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Dan Milner & Bob Conroy "Irish in America" Folk Legacy CD129

Dan Milner and Bob Conroy, via the estimable Folk -Legacy Records, bring forth an album that is a glowing example of scholarly research matched by honest grainy singing. It is what we used to call a 'concept album,' one with a range of songs gathered around a central topic, in this case the Irish experience in America from 1780 onwards. Irish men and women have for centuries been crossing the Atlantic in search of better times. Given the popularity of things Irish in present-day America it's a surprise to learn that they were once reviled in their new land. Thousands of people fleeing the potato famines of the 1840's found themselves, on seeking work, faced by notices reading 'No Irish Need Apply,' a phrase immortalised in song. The Jersey City Standard in 1859 thundered that the Irish were ". nothing but imported beggars, animals ... a mongrel mass of ignorance and crime and superstition, as utterly unfit for society's duties as they are for the common courtesies and decencies of civilised life." Nevertheless, history shows that perseverance overcame resistance, in time the Irish conquered in commerce, show business, and politics, right up to presidential selection.

The Irish know how to document their lives in song so it's no surprise to find a substantial body of such material open to diligent researchers. Milner and Conroy have chosen well from this songstock to give us fourteen pieces that fully bear out the album's title. Remember that this is not 'Irish music played in America' but music born and raised there as surely as were 'Buffalo Skinners' or 'John Henry' but fired into life by the Irish gift for self-expression. Thus we get tales of Irish working men, such as 'Scovill's Rolling Mill', a tour-de-force, given a restrained and entirely fitting piano accompaniment, and 'The Hard Working Miner', from Pennsylvania's anthracite mines, a song of union struggle set to the tune of 'Jock Stewart', and the Irish at play with songs like 'The Day I Played Baseball', 'The Portland County Jail', and 'The Roving Gambler', as good a version of that song as I have ever heard. 'Billy the Kid' is a surprise item. It seems that the baby-faced one was Henry McCarty, an immigrant son from New York who went under several aliases, notably William Bonney. The Irish involvement in American wars is reflected in 'The Sons of Liberty', 'The Irish Volunteer', and Pat Murphy of Meager's Brigade', a wonderful text, and a performance to do it justice.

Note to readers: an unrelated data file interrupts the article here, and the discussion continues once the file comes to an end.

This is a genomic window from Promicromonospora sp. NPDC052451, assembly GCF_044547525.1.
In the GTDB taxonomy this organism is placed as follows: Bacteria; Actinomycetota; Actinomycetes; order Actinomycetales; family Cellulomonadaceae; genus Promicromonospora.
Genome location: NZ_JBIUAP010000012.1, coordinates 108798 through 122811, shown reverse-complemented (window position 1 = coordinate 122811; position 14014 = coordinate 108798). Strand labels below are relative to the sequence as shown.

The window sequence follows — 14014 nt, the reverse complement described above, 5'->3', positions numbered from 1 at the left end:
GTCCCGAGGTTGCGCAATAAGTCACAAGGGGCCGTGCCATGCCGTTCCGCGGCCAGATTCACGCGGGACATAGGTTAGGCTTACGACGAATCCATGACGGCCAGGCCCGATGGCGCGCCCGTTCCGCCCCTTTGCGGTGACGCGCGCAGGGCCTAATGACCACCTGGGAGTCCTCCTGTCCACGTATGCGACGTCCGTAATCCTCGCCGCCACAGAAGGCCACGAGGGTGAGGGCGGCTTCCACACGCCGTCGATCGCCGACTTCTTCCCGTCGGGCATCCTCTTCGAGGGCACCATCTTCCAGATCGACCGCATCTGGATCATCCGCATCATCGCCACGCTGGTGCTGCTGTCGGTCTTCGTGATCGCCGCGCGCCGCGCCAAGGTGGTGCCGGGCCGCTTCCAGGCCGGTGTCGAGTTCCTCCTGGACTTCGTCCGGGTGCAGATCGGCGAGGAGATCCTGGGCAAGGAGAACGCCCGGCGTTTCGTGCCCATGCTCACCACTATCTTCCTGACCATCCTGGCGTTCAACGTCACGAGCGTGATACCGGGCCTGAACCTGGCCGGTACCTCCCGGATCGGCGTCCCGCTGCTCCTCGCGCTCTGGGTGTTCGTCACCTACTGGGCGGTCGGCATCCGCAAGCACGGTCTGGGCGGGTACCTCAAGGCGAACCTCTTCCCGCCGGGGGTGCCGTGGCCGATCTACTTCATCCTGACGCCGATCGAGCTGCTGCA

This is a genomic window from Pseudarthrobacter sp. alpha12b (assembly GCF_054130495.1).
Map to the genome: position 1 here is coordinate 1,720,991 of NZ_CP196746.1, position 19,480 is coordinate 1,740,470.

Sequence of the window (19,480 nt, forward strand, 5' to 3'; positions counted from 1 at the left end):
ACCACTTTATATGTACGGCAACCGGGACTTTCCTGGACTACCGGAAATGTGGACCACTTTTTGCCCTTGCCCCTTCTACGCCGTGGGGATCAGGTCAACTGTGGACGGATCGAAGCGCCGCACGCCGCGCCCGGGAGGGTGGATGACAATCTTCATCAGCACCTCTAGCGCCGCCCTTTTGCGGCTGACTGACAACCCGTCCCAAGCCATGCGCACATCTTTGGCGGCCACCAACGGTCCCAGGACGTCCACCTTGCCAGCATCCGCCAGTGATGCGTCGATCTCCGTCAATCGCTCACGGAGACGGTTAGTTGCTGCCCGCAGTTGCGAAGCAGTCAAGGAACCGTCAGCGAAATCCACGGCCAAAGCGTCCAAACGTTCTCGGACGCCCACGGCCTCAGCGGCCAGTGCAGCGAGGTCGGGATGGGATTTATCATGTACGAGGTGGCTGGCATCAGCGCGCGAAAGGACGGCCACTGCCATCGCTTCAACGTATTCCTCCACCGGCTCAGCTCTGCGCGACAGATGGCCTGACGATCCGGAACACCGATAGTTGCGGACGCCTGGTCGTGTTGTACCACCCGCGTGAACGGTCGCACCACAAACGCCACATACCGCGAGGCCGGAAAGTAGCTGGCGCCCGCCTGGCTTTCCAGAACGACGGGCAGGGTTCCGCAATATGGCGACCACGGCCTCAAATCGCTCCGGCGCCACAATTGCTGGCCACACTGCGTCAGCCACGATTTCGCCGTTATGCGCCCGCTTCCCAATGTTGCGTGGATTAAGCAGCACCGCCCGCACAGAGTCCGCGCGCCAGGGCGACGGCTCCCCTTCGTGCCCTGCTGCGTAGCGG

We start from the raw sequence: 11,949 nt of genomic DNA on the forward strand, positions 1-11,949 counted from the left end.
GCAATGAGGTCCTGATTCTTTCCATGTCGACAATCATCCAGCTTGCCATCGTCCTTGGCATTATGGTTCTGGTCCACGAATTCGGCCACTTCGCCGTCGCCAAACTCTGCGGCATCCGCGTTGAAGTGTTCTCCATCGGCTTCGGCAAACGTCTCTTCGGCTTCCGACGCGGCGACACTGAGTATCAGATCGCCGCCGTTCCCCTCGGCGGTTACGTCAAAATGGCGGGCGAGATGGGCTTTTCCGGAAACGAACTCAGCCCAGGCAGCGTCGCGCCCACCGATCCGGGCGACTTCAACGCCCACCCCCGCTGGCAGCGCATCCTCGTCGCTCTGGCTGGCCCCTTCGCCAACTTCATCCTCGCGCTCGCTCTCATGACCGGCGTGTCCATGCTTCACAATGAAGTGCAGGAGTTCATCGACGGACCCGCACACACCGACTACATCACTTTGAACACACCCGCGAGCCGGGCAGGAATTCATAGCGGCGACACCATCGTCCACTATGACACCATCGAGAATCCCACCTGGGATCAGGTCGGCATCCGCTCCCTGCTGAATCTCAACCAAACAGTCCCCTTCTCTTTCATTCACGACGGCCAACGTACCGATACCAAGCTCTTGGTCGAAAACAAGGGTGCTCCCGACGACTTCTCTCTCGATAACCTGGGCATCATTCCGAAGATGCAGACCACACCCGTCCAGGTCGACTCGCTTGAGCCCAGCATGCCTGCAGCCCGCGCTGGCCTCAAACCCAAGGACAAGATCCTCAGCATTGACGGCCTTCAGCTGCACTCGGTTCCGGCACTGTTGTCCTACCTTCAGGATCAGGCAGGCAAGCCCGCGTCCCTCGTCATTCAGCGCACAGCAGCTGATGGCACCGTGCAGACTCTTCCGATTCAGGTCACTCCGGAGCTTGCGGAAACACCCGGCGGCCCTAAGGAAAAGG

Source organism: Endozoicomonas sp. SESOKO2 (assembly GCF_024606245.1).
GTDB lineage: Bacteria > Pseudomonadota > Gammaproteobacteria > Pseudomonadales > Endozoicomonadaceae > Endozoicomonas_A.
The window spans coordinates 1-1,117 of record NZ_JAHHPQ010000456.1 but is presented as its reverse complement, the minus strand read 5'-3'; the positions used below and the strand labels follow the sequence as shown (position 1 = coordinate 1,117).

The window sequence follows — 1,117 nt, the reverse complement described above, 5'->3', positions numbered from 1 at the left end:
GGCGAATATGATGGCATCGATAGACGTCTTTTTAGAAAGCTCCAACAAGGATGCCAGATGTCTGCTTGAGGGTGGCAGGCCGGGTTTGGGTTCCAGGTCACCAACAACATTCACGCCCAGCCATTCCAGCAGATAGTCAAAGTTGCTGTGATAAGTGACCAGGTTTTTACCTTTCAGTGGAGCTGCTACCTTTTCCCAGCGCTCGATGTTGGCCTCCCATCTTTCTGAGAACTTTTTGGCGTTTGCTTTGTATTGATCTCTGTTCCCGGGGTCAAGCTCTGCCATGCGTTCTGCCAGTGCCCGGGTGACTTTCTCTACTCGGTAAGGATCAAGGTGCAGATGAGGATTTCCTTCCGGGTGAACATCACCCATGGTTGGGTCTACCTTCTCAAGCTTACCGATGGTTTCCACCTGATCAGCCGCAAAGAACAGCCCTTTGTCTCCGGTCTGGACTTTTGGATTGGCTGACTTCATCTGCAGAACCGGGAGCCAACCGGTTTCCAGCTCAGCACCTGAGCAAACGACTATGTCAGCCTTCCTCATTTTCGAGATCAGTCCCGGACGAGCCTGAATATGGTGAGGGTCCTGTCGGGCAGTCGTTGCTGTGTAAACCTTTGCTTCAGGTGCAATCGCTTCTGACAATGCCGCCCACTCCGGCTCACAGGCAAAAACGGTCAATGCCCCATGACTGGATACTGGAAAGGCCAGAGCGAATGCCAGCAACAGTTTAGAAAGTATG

The singing of both men suits their material perfectly. They have strong, keen edged, expressive voices and they sing with an honest simplicity that reveals the meaning at the heart of every song. A high class cast of chorus singers and backing musicians add their parts without intrusion. Four sets of tunes, and an informative book of song notes round out a totally exemplary album.

Roy Harris

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This album was reviewed in Issue 45 of The Living Tradition magazine.